What Is the Relationship Between Temperature and Volume?

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According to Charles’ Law, if you hold a gas at a constant pressure, the volume varies in direct proportion with the temperature in Kelvins. As volume goes up, so does the temperature; as temperature goes up, so does the volume. The general formula is V = cT, where V is volume, T is temperature and c is the constant particular to the gas in question.

Solving direct proportion equations involves the use of a simple calculation with the terms involved. For example, if you have 2 liters of helium gas sitting at 400 K, and you increase the temperature to 800 K, finding the new volume is fairly simple. If V = cT, in this instance you have 2 = 400c, making c 1/200, or 0.05. Finding the new volume would require this equation: V = 0.05T. With a temperature that is now 800k, you solve: V = (0.05)(800). The new volume is 4 L. This matches the idea of direct proportion because the temperature doubled, and so did the volume.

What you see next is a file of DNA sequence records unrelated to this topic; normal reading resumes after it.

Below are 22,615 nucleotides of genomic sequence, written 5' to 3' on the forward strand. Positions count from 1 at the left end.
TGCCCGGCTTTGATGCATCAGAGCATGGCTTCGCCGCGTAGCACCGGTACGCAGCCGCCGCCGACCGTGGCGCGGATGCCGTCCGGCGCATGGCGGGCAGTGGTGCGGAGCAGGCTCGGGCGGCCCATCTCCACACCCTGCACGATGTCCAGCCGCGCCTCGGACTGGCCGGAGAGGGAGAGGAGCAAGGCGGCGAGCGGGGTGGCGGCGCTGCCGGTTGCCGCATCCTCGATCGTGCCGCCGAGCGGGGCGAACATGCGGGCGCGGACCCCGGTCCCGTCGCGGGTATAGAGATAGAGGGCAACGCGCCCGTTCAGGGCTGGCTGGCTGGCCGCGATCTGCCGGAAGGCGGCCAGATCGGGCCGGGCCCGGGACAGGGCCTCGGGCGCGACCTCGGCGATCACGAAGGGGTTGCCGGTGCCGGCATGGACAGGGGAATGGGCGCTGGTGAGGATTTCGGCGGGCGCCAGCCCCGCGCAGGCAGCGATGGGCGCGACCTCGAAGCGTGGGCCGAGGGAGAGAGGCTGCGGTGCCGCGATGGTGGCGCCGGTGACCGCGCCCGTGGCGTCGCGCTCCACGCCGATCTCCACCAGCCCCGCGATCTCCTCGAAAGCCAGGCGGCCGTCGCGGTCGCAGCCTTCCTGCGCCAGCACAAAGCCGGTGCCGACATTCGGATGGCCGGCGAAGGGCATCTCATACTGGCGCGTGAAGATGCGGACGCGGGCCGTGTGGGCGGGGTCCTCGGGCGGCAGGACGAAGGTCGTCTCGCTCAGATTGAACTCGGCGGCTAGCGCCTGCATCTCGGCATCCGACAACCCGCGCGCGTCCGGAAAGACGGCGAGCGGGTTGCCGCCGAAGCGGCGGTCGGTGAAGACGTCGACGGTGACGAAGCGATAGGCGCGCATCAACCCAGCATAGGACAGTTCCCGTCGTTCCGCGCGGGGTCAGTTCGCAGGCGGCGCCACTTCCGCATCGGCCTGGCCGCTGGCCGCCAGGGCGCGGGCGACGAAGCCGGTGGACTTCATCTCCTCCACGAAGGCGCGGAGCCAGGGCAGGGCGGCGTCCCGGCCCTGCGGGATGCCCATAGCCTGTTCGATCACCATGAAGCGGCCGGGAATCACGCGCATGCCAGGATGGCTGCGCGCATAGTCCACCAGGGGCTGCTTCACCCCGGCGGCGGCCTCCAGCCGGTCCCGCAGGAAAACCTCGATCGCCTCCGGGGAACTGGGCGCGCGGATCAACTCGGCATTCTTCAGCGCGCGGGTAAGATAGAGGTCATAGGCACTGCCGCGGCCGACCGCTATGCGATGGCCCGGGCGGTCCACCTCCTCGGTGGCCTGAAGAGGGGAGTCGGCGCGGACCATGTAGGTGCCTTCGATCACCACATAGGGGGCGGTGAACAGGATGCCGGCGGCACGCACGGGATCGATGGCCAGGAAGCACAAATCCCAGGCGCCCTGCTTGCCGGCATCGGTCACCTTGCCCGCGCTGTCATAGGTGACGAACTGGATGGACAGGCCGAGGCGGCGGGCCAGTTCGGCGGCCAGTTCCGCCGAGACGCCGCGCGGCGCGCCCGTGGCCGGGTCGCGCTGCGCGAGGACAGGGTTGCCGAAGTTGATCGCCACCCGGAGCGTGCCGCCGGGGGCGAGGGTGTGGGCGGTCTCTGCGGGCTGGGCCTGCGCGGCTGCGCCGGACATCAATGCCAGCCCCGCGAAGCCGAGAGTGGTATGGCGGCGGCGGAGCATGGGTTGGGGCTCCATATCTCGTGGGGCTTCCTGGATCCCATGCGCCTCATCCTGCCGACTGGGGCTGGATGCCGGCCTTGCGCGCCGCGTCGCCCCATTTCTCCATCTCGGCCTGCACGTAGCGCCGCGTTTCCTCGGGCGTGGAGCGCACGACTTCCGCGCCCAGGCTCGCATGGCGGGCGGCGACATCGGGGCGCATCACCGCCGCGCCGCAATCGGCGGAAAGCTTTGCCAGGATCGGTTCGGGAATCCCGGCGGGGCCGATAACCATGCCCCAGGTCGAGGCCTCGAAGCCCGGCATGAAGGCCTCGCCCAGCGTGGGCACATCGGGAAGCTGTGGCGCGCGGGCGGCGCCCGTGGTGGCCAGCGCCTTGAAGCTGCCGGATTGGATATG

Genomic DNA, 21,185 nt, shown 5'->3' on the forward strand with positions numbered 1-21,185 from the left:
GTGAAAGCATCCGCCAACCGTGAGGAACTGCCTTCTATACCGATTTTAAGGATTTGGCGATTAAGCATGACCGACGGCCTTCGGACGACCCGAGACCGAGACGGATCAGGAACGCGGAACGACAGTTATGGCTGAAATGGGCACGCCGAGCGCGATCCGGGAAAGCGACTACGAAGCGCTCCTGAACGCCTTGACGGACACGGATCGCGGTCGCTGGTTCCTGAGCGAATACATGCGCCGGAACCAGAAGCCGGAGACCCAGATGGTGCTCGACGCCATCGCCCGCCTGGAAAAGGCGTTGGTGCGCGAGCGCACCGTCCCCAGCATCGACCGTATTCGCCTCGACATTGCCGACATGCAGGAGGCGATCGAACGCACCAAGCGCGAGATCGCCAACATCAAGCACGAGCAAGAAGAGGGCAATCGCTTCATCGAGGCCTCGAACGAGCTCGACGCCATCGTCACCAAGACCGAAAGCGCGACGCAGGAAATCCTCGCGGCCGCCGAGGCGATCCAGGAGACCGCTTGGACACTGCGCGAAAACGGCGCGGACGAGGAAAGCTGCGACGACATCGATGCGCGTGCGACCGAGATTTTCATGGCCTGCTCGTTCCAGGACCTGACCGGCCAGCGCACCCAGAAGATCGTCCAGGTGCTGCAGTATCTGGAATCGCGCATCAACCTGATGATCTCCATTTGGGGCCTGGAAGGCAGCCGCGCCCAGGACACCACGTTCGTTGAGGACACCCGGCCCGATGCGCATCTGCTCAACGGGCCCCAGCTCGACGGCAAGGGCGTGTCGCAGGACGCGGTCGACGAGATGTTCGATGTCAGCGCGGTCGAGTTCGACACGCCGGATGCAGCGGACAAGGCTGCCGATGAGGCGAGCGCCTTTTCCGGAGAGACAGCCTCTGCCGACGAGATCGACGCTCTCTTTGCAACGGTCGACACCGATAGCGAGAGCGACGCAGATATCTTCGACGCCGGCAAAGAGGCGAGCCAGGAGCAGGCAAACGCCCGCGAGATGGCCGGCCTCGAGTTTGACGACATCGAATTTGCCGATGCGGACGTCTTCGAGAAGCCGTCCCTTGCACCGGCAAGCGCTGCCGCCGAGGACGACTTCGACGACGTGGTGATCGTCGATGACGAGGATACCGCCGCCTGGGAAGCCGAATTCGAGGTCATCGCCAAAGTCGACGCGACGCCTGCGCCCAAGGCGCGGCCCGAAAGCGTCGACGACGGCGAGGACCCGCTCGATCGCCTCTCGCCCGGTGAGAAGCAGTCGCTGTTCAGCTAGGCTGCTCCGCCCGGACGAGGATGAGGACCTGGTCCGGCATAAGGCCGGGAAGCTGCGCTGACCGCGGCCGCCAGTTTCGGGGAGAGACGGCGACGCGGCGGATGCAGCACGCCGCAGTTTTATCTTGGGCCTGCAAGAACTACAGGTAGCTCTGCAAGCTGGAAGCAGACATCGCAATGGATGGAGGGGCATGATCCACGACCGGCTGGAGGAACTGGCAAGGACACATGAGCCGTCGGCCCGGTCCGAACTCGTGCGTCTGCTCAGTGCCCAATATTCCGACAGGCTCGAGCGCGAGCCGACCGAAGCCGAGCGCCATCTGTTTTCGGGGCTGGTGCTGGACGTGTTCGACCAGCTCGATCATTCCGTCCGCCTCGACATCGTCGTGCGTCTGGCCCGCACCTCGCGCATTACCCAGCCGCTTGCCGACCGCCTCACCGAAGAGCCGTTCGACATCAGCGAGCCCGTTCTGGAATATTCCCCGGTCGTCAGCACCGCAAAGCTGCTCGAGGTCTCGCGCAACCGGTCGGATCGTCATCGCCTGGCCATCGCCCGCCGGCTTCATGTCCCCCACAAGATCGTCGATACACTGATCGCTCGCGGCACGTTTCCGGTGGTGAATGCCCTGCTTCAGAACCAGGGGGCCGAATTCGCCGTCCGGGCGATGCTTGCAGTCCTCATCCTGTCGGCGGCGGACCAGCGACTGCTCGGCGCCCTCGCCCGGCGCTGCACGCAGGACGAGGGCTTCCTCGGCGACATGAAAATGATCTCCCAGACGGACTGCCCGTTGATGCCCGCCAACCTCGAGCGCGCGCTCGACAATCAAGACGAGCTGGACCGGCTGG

One of the most commonly used experiments that teachers use to demonstrate Charles’ Law involves immersing a cylinder that contains a gas under a piston into a heat bath. As the heat increases, the gas pushes the piston upward, increasing the volume.